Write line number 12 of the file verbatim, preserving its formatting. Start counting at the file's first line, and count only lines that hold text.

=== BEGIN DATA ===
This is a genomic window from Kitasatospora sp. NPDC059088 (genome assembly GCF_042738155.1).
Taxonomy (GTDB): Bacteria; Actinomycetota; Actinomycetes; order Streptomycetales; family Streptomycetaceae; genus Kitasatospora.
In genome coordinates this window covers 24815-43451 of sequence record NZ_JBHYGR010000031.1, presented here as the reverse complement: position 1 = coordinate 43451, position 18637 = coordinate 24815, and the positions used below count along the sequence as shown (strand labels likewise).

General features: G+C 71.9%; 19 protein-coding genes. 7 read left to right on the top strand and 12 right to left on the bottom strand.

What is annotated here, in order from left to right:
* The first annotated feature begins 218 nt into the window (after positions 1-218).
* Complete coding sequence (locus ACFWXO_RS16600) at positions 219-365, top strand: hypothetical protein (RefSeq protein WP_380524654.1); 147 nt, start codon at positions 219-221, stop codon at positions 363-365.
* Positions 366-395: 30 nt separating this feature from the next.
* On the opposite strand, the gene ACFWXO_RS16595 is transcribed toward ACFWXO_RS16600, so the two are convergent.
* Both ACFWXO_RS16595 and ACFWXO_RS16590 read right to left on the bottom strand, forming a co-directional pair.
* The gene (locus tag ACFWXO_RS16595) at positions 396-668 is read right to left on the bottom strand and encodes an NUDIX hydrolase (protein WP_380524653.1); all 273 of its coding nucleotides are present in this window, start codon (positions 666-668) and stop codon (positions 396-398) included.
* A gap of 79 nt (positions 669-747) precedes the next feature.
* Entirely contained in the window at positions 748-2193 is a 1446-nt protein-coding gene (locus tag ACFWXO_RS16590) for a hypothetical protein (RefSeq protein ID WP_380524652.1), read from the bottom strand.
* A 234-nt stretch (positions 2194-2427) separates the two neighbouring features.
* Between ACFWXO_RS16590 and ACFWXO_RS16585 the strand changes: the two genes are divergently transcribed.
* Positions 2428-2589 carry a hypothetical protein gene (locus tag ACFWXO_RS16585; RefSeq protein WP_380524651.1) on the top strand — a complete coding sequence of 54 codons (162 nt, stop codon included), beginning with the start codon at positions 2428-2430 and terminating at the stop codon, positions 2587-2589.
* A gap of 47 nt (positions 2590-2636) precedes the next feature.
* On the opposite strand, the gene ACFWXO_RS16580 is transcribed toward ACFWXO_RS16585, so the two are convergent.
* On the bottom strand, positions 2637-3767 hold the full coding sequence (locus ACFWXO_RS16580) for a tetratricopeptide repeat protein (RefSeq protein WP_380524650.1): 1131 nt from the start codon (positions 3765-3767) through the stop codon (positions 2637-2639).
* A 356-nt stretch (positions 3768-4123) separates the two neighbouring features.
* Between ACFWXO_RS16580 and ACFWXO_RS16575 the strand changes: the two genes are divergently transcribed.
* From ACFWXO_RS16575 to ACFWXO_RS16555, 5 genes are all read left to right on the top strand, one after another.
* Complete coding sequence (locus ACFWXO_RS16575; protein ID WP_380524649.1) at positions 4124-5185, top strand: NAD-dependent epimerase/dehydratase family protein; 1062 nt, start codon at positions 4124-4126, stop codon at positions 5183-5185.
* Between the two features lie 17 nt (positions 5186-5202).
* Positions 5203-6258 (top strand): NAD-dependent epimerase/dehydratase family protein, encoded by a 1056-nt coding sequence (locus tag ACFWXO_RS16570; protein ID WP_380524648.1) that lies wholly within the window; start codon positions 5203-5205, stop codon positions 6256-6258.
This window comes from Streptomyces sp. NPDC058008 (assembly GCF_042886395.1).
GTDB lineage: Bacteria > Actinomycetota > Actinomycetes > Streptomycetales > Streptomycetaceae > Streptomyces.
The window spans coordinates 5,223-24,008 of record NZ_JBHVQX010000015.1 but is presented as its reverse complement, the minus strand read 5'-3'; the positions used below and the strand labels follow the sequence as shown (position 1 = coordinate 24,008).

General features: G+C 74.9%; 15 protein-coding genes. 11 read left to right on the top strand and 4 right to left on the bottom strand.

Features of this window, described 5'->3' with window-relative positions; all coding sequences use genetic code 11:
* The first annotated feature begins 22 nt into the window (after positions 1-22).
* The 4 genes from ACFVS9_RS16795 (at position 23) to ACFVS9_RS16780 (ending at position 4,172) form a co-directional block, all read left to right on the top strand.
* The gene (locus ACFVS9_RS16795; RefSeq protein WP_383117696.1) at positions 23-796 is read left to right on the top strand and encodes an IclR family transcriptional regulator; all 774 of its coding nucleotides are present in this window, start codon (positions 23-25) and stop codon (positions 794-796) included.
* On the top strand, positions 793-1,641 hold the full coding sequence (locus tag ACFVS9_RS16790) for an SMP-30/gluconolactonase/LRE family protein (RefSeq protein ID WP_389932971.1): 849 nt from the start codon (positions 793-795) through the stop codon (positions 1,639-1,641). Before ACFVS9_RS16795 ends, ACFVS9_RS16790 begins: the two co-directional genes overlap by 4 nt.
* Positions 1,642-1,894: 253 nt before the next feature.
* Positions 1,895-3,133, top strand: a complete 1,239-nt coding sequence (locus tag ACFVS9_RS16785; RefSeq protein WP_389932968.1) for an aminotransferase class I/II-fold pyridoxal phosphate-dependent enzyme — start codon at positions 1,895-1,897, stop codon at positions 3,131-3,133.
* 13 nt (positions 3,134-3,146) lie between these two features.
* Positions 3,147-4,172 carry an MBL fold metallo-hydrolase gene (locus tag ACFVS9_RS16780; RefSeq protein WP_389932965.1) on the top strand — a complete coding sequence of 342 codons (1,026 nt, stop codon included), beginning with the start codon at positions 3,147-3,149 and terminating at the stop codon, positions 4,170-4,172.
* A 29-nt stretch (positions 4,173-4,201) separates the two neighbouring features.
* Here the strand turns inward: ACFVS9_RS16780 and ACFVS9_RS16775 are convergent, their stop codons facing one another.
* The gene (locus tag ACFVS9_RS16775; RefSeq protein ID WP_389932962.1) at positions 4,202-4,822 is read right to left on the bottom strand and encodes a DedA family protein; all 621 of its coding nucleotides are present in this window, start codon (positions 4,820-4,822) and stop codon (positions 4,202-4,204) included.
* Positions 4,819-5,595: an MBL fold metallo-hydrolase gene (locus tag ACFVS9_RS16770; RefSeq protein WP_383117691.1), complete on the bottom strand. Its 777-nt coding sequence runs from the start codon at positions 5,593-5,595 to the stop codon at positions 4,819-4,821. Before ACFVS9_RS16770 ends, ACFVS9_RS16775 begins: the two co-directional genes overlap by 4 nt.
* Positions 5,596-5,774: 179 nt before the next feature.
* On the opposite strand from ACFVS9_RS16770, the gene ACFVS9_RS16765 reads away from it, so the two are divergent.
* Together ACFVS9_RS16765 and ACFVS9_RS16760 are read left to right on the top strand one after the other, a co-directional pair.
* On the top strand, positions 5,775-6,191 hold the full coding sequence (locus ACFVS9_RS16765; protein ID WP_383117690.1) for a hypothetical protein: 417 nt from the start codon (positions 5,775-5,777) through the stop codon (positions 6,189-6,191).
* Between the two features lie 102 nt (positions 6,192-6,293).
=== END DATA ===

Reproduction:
* A gap of 79 nt (positions 669-747) precedes the next feature.